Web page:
The beauty, the delicacy, and the diversity of the points which are born by the crossing of the threads.
The touch of the thread, that element so fragile and solid at the same time, so elementary and so varied in these matters and its combinations. Linen, cotton, silk, synthetic thread, paper, or natural fiber, all these materials interest me with their texture, density, resistance, color, and transparency. Seeing the reflection in the silk, feeling the roughness of a thread, appreciating the roundness of another one, or even the structural details, is a unique tactile and visual experience that I like very much. I like the association of materials that are sometimes bold because they provide me with considerable freedom when interpreting my themes.
Where do you find your inspiration from?
I find my inspiration in nature, the plant world, and the marine world. I like the themes of bark and trees. The trees are my meditation companions in my walks. They lift me to the sky and take root in the deepest part of the earth. As for the marine world, from my training as an oceanographer, I have retained the curiosity and the ability to marvel at this world that feeds my imagination, especially jellyfish.
Finally, as I love architecture and design, geometry and optical effects are also an essential source of inspiration for me. What is your most significant accomplishment? The installation of thirty jellyfishes is my biggest accomplishment. Through this set, I try to create the impression of being immersed in the sea in the middle of jellyfish and to cause a soothing and poetic sensation. This installation questions the spectator according to his own experience, because the jellyfish have a power of attraction but also repulsion.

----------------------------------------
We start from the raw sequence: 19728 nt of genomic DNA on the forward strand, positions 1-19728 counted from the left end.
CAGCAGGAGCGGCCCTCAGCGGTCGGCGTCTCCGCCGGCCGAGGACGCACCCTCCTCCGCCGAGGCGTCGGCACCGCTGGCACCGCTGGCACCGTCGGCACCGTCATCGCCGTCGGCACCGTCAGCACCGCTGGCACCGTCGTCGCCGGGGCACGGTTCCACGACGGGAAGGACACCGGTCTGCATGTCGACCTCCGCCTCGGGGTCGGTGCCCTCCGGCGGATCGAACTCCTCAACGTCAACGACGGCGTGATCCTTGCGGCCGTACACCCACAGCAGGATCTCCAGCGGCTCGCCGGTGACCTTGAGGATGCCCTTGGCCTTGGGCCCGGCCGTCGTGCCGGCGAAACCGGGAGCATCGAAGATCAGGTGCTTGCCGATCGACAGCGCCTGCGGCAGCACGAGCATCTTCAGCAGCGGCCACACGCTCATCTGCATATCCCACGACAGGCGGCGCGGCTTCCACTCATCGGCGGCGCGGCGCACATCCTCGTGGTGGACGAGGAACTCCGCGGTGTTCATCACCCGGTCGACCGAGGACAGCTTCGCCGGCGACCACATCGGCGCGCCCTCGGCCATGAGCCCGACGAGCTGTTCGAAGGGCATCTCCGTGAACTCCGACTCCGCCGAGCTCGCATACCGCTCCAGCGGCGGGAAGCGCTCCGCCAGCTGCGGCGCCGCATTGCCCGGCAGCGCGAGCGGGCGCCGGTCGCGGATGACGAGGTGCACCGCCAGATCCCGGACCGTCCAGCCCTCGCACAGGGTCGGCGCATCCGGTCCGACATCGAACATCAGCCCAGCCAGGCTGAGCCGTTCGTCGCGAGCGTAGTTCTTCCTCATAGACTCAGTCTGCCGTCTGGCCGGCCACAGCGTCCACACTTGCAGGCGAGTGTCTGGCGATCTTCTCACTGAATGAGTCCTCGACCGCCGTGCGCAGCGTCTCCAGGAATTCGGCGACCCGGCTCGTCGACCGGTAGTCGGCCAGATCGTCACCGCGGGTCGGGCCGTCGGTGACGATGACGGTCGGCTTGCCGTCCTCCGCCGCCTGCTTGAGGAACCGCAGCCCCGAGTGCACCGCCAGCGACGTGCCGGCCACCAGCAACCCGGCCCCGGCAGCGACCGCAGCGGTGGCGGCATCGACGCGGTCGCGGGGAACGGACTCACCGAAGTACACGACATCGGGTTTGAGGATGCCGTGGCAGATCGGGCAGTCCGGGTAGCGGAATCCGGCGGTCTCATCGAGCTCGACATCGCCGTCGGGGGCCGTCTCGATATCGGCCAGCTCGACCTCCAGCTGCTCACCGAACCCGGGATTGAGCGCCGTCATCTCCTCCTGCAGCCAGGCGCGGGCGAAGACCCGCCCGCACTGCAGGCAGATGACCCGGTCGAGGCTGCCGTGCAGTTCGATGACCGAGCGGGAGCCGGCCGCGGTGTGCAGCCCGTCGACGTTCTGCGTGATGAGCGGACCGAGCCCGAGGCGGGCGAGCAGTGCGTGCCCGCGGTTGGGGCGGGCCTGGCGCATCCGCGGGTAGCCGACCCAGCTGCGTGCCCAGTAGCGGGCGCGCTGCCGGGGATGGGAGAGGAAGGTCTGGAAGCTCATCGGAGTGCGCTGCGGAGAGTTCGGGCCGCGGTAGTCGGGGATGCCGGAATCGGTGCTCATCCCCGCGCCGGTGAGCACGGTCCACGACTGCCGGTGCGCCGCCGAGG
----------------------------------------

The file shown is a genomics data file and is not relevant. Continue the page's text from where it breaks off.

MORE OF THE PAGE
I did a research on the threads that allowed me, thanks to the light of spots projected on the jellyfish, to translate the capacity they have to make their own light, that is to say, the bio-luminescence, as do other fish or glow worms.
I realized jellyfish in volume with space thread crossings to simulate the transparency of jellyfish's gelatinous body. They are of different sizes, ranging from 5 cm to 35 cm in diameter, in white or slightly pink threads, different materials, shiny, transparent, or mat, with tentacles of threads from 50 to 120 cm long, with or without asperities (harshness of tone or manner).
I recently worked with young "makers" computer scientists and "hackers" to achieve direct and diffused lighting on my smaller jellyfish placed in a glass jar. Lighting using micro LEDs and controlled by a microprocessor can bring a light that changes over time. When art combines with technology, the dream is even more intense. I am also curious to make such crossings between the disciplines.
Do you attend art fairs, exhibitions, and competitions?